Google famously broke the rules about brand logo use.
While their maverick approach has paid off, general best practice guidelines are still relevant. Consistent logo use across marketing communications is one.
Another best practice is making sure you have contextual appreciation and a corresponding usage plan. Unfortunately, when that fails, the outcome is lousy communication.
For example, take the billboard that’s impossible to absorb at 65 miles per hour. The creative probably looked great on the computer, where the approver had time to take it all in at close range. But not on the interstate highway.
Another example is retail signage. Whether designed to be read from a fast-moving vehicle or just at a distance in the parking lot, the same principle applies: the communication must register quickly.
Of course, maybe the logo itself needs some design improvements.
Graphic credit: Olive Tree Marketplace website.
Which leads me to the Olive Tree Marketplace, soon to open its second store in Denville, NJ.
The self-described “perfect hybrid of gourmet meets grocer” seems to offer an exciting food shopper experience:
“Our name was derived from all the healthy and natural ingredients we sell in our market and the inspired gourmet food we prepare with Italian, French, Middle Eastern, and Mediterranean influences. Our complete line of natural, organic and gluten-free products along with our extensive deli, baked goods, gourmet prepared food, fresh seafood departments and chef-made gourmet catering is combined with everything you’d find in your conventional market.”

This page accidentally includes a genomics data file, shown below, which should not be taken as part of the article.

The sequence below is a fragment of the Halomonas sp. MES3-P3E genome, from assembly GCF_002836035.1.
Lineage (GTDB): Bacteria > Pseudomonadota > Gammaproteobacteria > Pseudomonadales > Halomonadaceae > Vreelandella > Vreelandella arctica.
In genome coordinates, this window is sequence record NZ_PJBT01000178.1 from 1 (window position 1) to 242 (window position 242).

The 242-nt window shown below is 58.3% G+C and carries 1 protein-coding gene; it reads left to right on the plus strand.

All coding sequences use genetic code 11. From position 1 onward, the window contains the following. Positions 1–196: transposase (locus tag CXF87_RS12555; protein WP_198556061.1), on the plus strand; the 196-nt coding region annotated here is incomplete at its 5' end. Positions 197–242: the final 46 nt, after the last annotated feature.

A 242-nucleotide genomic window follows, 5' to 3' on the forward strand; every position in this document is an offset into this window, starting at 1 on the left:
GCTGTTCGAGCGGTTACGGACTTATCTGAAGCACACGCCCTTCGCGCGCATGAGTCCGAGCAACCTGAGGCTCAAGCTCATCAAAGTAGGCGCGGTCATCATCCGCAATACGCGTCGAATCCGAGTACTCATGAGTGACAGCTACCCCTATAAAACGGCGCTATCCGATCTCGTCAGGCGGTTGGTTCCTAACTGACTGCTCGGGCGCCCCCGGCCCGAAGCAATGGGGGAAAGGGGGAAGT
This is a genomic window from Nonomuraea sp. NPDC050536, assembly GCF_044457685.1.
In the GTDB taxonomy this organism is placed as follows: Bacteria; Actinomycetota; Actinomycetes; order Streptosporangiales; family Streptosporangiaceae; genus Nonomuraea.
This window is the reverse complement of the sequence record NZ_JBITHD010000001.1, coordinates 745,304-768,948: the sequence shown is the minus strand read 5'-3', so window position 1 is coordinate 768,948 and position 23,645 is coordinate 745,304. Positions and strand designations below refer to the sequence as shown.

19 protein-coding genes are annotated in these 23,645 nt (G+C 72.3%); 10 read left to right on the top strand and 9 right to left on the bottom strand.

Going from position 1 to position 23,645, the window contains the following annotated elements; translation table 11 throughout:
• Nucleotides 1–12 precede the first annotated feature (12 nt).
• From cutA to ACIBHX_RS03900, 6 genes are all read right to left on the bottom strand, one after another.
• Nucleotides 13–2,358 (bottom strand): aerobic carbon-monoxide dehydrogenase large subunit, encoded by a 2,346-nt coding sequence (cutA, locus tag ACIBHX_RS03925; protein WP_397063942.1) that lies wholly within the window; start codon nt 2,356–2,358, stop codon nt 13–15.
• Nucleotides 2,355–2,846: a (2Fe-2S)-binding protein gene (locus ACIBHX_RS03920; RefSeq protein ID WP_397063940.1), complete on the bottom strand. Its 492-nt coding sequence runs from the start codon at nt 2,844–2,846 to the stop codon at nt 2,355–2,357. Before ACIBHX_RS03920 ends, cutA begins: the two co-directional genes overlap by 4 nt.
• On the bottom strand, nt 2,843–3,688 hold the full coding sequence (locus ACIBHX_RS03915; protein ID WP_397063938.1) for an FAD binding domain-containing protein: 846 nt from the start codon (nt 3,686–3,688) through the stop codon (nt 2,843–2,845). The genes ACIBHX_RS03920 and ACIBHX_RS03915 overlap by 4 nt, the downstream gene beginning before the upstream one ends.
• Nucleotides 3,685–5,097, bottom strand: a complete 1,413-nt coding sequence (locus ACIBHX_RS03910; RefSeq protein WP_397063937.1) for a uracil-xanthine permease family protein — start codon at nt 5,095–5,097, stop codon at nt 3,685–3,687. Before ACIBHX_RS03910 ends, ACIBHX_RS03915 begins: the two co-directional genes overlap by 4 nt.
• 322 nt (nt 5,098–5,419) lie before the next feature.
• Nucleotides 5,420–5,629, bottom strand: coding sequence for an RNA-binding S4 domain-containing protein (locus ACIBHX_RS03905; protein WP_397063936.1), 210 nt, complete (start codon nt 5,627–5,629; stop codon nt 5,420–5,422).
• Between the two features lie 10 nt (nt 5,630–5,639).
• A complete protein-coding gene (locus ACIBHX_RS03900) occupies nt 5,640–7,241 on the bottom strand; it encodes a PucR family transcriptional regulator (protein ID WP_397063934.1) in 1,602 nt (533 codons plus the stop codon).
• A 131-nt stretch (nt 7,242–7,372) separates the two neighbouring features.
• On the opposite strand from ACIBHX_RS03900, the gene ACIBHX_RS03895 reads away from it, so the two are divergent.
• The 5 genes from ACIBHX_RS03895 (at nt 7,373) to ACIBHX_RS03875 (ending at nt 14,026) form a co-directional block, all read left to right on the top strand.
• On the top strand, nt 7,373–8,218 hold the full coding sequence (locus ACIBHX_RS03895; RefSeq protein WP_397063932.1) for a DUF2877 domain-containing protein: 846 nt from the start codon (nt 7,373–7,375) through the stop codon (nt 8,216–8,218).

Great. I know what to expect and will visit. But what about the thousands of cars passing by on the 50 mph state highway every day? Will they be able to take note of the name and follow-up like me?
Not likely. Here’s the temporary sign on the main shopping center stanchion. You can’t read the logo driving by — nor via full-zoom on my smartphone camera.
Denville Commons shopping center – Denville, NJ. August 10, 2015. Credit: Harvey Chimoff.